RIM Opposes Apple’s Trademark Filing for “WebKit” in Canada


RIM has filed an official opposing action against Apple’s trademark filing for “WebKit” in Canada. Currently, WebKit is an open source project, but the term “Webkit” seems to be first used by Apple as far as we can tell. It’s not clear on what grounds RIM is going to defend the trademark filing and we’ll have to wait for the official documents. Continue reading after the break.

Webkit trademark
Click to enlarge.

Apple has a pretty good footing in this trademark case as the company was the one to release Webkit to the community as an open source project. Also, Apple has been using the “kit” suffix in OS X development frameworks for a long time. Examples include AppKit and UIKit. RIM is likely putting its legal team to work in a defensive measure to keep Apple at bay as the trademark could have financial repercussions.

Read more about this story over at PatentlyApple.

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  • http://twitter.com/Hardened Hardened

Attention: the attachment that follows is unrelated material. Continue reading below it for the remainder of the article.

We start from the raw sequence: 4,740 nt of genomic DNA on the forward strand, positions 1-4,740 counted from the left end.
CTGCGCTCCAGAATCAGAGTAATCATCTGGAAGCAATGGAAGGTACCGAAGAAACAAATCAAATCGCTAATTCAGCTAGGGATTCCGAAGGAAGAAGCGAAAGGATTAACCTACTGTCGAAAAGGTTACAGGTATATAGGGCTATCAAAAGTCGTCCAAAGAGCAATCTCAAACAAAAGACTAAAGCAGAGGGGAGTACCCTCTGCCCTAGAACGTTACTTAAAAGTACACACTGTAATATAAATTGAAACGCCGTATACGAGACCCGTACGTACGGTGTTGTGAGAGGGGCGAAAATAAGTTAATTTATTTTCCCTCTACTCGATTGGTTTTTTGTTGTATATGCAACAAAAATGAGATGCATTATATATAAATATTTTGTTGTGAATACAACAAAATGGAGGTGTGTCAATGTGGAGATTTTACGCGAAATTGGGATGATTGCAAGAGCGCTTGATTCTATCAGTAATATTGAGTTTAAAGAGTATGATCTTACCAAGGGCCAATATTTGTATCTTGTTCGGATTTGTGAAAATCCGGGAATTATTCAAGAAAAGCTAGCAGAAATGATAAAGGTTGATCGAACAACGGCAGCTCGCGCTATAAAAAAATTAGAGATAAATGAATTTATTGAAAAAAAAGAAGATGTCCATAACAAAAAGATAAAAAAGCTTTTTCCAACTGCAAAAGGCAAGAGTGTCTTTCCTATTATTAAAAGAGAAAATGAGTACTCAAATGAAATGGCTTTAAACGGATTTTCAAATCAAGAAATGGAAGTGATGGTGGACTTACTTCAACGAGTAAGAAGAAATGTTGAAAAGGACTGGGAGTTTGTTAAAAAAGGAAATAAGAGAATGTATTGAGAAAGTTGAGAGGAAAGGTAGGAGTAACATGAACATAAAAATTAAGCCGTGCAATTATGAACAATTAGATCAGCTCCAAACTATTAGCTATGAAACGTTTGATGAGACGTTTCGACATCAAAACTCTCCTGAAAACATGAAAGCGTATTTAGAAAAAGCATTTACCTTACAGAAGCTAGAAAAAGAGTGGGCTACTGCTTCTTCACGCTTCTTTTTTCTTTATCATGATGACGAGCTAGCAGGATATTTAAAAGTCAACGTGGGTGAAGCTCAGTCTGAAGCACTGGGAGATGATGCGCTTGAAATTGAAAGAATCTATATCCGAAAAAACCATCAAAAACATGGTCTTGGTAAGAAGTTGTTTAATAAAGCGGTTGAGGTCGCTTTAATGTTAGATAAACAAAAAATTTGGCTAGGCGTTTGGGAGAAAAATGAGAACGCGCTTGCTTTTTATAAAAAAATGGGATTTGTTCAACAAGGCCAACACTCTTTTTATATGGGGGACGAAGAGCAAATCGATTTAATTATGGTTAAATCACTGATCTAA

Consider I’m WELL aware of the very first phone (or PDA phone, or smartphone of ANY kind on the worldwide market) to feature the Webkit -Engine was the Nokia N80 slider S60 phone … which predates the RIM 8800 which did NOT even have webkit engine I’d say Apple is definitely in the right here.

    1. Nokia sought after Apple for a new mobile browser … the “Nokia Web-Engine Browser”.
    (Apple was Nokia’s silent partner in this).
    2. The Bolt browser & the Torch browser company’s did NOT exist when the N80 or the N80 Golf Edition existed. In fact they didn’t until 3yrs after.
    3. RIM released the BlackBerry 8800 when Nokia released the N80 Slider (S60 smartphone).

    Come to think of it … RIM’s claim that they where making ‘smartphones before anyone called them smartphone’s’ (or new what it was) is a bit off. Nokia began the world’s first mass produced and globally available (on 3 continents) with the infamous 7650! The ONLY device to debut before then that melded a PDA into a phone in that form factor ~ was the Ericsson R380 … which used PSION the precursor to Symbian. Back then PSION was much more powerful to the upcoming PALM OS in the PDA but it had European roots and a better following vs Palm’s USĀ  attributed success.